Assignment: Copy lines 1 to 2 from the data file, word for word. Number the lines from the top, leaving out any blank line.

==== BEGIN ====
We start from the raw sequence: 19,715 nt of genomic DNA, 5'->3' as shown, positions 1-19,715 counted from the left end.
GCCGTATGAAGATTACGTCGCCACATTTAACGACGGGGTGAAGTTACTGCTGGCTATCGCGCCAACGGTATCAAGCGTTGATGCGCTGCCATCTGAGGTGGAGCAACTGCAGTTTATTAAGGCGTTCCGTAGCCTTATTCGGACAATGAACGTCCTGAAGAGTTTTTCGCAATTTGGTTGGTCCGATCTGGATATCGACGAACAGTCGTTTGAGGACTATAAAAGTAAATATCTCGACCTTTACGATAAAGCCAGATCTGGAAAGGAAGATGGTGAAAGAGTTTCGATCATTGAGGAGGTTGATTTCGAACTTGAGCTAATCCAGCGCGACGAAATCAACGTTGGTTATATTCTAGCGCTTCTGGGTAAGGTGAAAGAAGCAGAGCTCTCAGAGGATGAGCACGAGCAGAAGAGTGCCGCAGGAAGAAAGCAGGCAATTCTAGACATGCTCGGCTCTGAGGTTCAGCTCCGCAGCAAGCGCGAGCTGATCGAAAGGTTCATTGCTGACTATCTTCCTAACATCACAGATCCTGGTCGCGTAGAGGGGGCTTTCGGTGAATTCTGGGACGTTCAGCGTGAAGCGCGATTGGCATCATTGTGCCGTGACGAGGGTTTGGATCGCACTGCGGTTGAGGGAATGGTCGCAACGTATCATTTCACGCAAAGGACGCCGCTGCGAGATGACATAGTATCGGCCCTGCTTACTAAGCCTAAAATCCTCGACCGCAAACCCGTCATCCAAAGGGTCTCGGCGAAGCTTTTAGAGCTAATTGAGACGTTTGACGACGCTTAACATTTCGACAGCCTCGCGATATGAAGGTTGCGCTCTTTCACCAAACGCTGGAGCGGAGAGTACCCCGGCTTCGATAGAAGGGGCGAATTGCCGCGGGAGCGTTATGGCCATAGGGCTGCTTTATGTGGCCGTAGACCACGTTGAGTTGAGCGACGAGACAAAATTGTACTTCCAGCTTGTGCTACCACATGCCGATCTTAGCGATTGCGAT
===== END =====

We start from the raw sequence: 19,715 nt of genomic DNA, 5'->3' as shown, positions 1-19,715 counted from the left end.
GCCGTATGAAGATTACGTCGCCACATTTAACGACGGGGTGAAGTTACTGCTGGCTATCGCGCCAACGGTATCAAGCGTTGATGCGCTGCCATCTGAGGTGGAGCAACTGCAGTTTATTAAGGCGTTCCGTAGCCTTATTCGGACAATGAACGTCCTGAAGAGTTTTTCGCAATTTGGTTGGTCCGATCTGGATATCGACGAACAGTCGTTTGAGGACTATAAAAGTAAATATCTCGACCTTTACGATAAAGCCAGATCTGGAAAGGAAGATGGTGAAAGAGTTTCGATCATTGAGGAGGTTGATTTCGAACTTGAGCTAATCCAGCGCGACGAAATCAACGTTGGTTATATTCTAGCGCTTCTGGGTAAGGTGAAAGAAGCAGAGCTCTCAGAGGATGAGCACGAGCAGAAGAGTGCCGCAGGAAGAAAGCAGGCAATTCTAGACATGCTCGGCTCTGAGGTTCAGCTCCGCAGCAAGCGCGAGCTGATCGAAAGGTTCATTGCTGACTATCTTCCTAACATCACAGATCCTGGTCGCGTAGAGGGGGCTTTCGGTGAATTCTGGGACGTTCAGCGTGAAGCGCGATTGGCATCATTGTGCCGTGACGAGGGTTTGGATCGCACTGCGGTTGAGGGAATGGTCGCAACGTATCATTTCACGCAAAGGACGCCGCTGCGAGATGACATAGTATCGGCCCTGCTTACTAAGCCTAAAATCCTCGACCGCAAACCCGTCATCCAAAGGGTCTCGGCGAAGCTTTTAGAGCTAATTGAGACGTTTGACGACGCTTAACATTTCGACAGCCTCGCGATATGAAGGTTGCGCTCTTTCACCAAACGCTGGAGCGGAGAGTACCCCGGCTTCGATAGAAGGGGCGAATTGCCGCGGGAGCGTTATGGCCATAGGGCTGCTTTATGTGGCCGTAGACCACGTTGAGTTGAGCGACGAGACAAAATTGTACTTCCAGCTTGTGCTACCACATGCCGATCTTAGCGATTGCGAT